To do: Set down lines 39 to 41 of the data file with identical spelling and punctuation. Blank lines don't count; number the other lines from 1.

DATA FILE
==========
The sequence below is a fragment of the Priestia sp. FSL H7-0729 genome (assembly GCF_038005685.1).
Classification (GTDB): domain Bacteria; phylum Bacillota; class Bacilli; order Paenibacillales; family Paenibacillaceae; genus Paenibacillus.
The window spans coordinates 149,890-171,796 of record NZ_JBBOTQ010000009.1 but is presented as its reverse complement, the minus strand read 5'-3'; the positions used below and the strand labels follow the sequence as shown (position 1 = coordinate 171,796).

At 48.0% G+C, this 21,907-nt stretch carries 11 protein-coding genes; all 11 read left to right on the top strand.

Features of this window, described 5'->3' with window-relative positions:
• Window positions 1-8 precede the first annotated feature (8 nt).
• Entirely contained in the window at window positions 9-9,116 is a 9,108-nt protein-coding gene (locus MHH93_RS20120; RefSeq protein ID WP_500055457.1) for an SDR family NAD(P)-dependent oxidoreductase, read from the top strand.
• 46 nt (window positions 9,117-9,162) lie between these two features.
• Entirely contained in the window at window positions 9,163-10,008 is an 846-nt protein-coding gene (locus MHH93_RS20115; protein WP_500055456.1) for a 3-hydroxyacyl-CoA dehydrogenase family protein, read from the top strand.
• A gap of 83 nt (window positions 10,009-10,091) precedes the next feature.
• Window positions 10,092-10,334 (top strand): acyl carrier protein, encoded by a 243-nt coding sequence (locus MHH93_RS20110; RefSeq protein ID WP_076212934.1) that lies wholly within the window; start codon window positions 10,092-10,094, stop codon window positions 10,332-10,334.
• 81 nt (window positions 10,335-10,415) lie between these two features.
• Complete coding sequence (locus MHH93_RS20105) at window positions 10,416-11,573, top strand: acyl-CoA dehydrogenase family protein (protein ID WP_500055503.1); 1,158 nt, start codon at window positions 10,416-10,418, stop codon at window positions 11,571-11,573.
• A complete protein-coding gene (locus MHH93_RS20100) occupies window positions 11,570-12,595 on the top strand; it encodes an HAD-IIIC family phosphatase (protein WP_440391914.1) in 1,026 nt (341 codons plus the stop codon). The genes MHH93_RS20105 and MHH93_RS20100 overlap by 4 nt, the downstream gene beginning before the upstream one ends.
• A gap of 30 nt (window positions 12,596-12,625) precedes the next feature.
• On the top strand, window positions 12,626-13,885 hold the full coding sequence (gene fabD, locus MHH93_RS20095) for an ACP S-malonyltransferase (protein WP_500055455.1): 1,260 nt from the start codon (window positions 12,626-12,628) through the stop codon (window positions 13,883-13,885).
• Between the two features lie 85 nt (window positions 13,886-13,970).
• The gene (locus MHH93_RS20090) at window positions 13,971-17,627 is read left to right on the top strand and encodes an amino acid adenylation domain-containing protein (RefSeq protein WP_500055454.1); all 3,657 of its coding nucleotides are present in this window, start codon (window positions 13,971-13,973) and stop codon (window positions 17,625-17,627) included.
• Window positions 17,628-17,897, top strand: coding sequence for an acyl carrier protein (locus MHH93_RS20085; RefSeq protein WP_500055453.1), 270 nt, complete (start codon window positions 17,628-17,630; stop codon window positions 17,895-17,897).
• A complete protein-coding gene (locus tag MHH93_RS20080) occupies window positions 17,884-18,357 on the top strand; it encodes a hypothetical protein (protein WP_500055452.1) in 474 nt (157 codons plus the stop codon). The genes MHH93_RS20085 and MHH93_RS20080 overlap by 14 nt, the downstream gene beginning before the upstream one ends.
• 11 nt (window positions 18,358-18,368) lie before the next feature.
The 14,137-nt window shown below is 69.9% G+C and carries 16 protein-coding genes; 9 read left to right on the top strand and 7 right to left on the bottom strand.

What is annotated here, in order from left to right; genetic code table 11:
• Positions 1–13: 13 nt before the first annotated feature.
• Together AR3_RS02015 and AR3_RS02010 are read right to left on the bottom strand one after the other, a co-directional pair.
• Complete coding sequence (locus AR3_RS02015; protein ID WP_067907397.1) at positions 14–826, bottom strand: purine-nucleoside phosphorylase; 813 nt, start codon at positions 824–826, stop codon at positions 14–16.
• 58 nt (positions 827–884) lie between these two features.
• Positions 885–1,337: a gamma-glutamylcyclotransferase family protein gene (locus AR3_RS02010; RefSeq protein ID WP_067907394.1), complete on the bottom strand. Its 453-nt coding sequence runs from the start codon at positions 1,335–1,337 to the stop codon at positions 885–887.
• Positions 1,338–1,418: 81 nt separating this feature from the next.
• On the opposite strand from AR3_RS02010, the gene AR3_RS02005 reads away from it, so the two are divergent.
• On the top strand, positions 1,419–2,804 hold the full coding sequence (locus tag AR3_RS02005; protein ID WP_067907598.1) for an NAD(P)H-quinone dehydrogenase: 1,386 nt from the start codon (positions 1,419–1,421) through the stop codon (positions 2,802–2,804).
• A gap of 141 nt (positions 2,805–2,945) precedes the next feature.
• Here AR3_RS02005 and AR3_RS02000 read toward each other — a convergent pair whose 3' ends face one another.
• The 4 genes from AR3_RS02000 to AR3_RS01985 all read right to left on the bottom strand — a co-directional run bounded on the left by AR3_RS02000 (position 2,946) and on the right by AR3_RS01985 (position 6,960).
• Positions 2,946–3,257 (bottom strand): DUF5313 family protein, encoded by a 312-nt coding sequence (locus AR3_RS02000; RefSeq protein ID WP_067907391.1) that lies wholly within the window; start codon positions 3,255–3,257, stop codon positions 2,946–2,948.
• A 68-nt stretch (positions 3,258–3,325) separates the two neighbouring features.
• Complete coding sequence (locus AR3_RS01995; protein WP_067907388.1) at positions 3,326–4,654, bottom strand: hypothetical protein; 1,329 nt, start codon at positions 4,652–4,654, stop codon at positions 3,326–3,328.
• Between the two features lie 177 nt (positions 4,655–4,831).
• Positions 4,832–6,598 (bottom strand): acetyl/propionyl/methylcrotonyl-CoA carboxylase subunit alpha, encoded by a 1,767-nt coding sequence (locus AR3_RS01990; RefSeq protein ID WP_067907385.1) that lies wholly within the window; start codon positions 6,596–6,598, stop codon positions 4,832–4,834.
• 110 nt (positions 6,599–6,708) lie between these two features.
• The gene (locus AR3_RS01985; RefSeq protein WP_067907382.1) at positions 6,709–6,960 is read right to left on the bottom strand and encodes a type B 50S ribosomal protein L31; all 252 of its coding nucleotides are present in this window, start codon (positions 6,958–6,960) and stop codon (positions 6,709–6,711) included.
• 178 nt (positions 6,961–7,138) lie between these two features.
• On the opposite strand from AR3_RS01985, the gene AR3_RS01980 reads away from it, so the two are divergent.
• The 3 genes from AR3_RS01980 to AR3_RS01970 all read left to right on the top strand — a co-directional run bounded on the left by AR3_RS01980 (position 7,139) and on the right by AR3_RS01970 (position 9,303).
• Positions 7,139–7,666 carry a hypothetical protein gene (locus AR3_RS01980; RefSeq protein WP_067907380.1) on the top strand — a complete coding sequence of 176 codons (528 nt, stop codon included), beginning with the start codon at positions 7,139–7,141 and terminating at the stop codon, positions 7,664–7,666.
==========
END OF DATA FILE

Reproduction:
• Positions 4,832–6,598 (bottom strand): acetyl/propionyl/methylcrotonyl-CoA carboxylase subunit alpha, encoded by a 1,767-nt coding sequence (locus AR3_RS01990; RefSeq protein ID WP_067907385.1) that lies wholly within the window; start codon positions 6,596–6,598, stop codon positions 4,832–4,834.
• 110 nt (positions 6,599–6,708) lie between these two features.
• The gene (locus AR3_RS01985; RefSeq protein WP_067907382.1) at positions 6,709–6,960 is read right to left on the bottom strand and encodes a type B 50S ribosomal protein L31; all 252 of its coding nucleotides are present in this window, start codon (positions 6,958–6,960) and stop codon (positions 6,709–6,711) included.